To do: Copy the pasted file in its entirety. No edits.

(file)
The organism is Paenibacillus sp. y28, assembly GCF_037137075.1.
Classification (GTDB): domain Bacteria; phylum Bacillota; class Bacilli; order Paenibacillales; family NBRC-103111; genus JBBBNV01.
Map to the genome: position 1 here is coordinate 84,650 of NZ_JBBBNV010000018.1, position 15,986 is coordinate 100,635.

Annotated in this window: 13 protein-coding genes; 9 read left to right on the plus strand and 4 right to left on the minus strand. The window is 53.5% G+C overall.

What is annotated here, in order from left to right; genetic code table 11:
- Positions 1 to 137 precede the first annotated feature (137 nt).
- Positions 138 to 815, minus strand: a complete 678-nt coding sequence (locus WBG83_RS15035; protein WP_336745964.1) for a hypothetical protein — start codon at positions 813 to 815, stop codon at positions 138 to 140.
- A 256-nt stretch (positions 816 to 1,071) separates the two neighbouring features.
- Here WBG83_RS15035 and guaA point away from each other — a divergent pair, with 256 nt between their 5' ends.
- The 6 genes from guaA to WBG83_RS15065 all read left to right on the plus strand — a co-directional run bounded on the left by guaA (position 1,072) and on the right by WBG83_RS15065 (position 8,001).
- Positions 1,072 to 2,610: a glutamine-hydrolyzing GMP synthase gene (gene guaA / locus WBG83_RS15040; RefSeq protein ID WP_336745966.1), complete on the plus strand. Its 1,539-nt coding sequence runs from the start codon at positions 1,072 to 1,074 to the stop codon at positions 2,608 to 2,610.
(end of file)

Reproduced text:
The organism is Paenibacillus sp. y28, assembly GCF_037137075.1.
Classification (GTDB): domain Bacteria; phylum Bacillota; class Bacilli; order Paenibacillales; family NBRC-103111; genus JBBBNV01.
Map to the genome: position 1 here is coordinate 84,650 of NZ_JBBBNV010000018.1, position 15,986 is coordinate 100,635.

Annotated in this window: 13 protein-coding genes; 9 read left to right on the plus strand and 4 right to left on the minus strand. The window is 53.5% G+C overall.

What is annotated here, in order from left to right; genetic code table 11:
- Positions 1 to 137 precede the first annotated feature (137 nt).
- Positions 138 to 815, minus strand: a complete 678-nt coding sequence (locus WBG83_RS15035; protein WP_336745964.1) for a hypothetical protein — start codon at positions 813 to 815, stop codon at positions 138 to 140.
- A 256-nt stretch (positions 816 to 1,071) separates the two neighbouring features.
- Here WBG83_RS15035 and guaA point away from each other — a divergent pair, with 256 nt between their 5' ends.
- The 6 genes from guaA to WBG83_RS15065 all read left to right on the plus strand — a co-directional run bounded on the left by guaA (position 1,072) and on the right by WBG83_RS15065 (position 8,001).
- Positions 1,072 to 2,610: a glutamine-hydrolyzing GMP synthase gene (gene guaA / locus WBG83_RS15040; RefSeq protein ID WP_336745966.1), complete on the plus strand. Its 1,539-nt coding sequence runs from the start codon at positions 1,072 to 1,074 to the stop codon at positions 2,608 to 2,610.